Refugees: only 10% given residence permits

Sweden's reputation as a haven for refugees took a beating this week. While seventies and eighties Sweden had one of the world's most liberal immigration policies, the country now grants fewer applications for residency than the European average. And the stress of waiting is having a worrying effect on refugees' health.

In the first half of this year, reported DN, only ten percent of those claiming refugee status in Sweden were given a residence permit. As recently as 2000 this figure was 23 percent, according to the Swedish Migration Board’s figures. Whereas ten years ago Sweden was more generous than the average European country, it is now comparatively tough.

The Migration Board puts the reduced figures down to increased efficiency. “The reduction is due to the fact that we are dealing with cases more quickly,” said press officer Marie Andersson. “This means that fewer people are able to claim to stay on humanitarian grounds.”

But at the Advice Bureau for Asylum Seekers and Refugees, this reasoning doesn’t wash. The head of the bureau, Anders Sundquist, told DN that the Migration Board’s work was of a low standard, and that its decisions were too often based on ignorance and stereotypes. Sundquist said that asylum seekers were frequently told to seek help from the legal authorities in their home countries, “but it is naive to believe that police and prosecutors in these countries work in the same way as they do in Sweden”.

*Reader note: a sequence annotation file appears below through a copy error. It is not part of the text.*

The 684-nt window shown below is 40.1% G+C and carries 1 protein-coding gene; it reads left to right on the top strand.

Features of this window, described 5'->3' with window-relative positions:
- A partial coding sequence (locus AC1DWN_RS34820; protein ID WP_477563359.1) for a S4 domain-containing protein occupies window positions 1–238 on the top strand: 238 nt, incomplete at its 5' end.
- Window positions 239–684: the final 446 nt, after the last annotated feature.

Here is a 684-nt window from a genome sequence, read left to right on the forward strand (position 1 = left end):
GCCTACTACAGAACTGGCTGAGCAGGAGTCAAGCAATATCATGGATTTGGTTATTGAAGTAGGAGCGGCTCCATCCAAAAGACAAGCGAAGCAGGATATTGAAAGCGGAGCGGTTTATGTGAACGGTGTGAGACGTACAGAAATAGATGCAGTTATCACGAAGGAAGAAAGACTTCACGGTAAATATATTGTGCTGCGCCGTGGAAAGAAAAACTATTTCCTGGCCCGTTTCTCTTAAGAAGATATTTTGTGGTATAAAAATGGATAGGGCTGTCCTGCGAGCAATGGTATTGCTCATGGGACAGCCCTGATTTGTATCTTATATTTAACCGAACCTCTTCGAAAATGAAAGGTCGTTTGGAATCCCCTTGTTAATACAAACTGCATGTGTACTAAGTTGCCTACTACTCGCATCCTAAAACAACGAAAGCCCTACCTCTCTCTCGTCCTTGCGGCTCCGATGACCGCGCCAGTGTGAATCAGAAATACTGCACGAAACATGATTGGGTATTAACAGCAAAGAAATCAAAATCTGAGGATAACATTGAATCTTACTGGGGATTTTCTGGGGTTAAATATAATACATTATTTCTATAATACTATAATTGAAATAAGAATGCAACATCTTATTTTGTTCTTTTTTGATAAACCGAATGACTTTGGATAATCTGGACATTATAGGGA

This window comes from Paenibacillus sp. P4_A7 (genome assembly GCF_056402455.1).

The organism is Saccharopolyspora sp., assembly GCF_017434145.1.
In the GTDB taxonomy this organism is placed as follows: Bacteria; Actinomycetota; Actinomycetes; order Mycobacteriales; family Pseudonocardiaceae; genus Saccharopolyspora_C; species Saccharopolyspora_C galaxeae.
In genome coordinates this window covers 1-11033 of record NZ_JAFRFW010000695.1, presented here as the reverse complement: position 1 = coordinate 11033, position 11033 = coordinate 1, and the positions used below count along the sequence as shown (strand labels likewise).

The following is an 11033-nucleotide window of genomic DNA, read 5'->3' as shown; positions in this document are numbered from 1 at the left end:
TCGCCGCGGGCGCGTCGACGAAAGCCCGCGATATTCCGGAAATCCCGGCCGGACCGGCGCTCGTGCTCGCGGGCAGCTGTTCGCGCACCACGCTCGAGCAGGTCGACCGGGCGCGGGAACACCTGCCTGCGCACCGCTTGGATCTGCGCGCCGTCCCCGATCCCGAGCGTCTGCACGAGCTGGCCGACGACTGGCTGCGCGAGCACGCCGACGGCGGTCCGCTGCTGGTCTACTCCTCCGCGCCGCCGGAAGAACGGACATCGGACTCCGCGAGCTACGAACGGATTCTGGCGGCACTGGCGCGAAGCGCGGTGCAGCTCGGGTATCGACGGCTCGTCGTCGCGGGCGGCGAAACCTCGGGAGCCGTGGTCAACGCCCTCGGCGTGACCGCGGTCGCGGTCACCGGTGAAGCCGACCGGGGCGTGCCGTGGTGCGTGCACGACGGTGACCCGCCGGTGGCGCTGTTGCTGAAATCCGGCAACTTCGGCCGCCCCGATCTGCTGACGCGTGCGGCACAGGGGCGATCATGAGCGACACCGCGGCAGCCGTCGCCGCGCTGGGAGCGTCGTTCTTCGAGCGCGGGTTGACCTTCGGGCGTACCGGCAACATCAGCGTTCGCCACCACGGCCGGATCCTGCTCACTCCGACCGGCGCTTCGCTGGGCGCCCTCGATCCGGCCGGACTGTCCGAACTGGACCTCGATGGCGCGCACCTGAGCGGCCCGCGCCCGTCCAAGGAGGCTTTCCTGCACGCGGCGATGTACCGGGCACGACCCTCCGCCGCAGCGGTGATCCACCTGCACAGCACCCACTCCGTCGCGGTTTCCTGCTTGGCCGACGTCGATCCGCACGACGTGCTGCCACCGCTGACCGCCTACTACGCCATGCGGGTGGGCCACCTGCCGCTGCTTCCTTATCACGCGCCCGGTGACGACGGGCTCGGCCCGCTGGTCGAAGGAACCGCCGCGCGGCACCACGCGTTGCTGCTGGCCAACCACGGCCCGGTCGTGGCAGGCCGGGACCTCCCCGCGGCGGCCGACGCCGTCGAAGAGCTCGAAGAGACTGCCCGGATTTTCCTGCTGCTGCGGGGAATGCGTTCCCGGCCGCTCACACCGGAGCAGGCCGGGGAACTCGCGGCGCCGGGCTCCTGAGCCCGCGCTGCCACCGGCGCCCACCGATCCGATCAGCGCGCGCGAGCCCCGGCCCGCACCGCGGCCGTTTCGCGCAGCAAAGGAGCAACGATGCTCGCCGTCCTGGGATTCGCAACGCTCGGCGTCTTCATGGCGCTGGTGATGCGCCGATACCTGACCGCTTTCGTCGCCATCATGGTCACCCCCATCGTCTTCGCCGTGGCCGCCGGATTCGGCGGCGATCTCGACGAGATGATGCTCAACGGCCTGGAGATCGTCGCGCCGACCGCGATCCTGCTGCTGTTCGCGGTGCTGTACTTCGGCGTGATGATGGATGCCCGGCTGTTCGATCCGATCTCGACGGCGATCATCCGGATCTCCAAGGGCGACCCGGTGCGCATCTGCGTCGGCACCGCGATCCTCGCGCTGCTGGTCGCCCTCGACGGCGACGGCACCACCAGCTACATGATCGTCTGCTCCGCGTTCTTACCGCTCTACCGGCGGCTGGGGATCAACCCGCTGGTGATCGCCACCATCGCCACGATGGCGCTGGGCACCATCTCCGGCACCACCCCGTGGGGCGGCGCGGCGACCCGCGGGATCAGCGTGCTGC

Unsurprisingly perhaps, the stress of being a migrant is affecting the health of some asylum seekers in Sweden. And according to Saturday’s DN, the children of some people in the immigration process are suffering particularly badly. According to a new report, over 150 refugee children in Sweden suffer from severe apathy, which can be a life-threatening illness.

The report cited the example of a boy who was found preparing to throw himself off a bridge, and who later became withdrawn, eventually becoming incontinent and refusing to eat, drink and talk.

While many have been quick to blame the stress of the asylum process for the children’s illness, child psychiatrist Göran Bodegård told DN that it was wrong to blame the system for the problems.

“It’s a combination of factors,” he said, “including how they are taken care of here, and their experiences in their home countries.” Most important of all, however, was the parents’ mental state. Depressed mothers were unable to show children that life was worth living, and children were seen to improve when their mothers’ depression eased.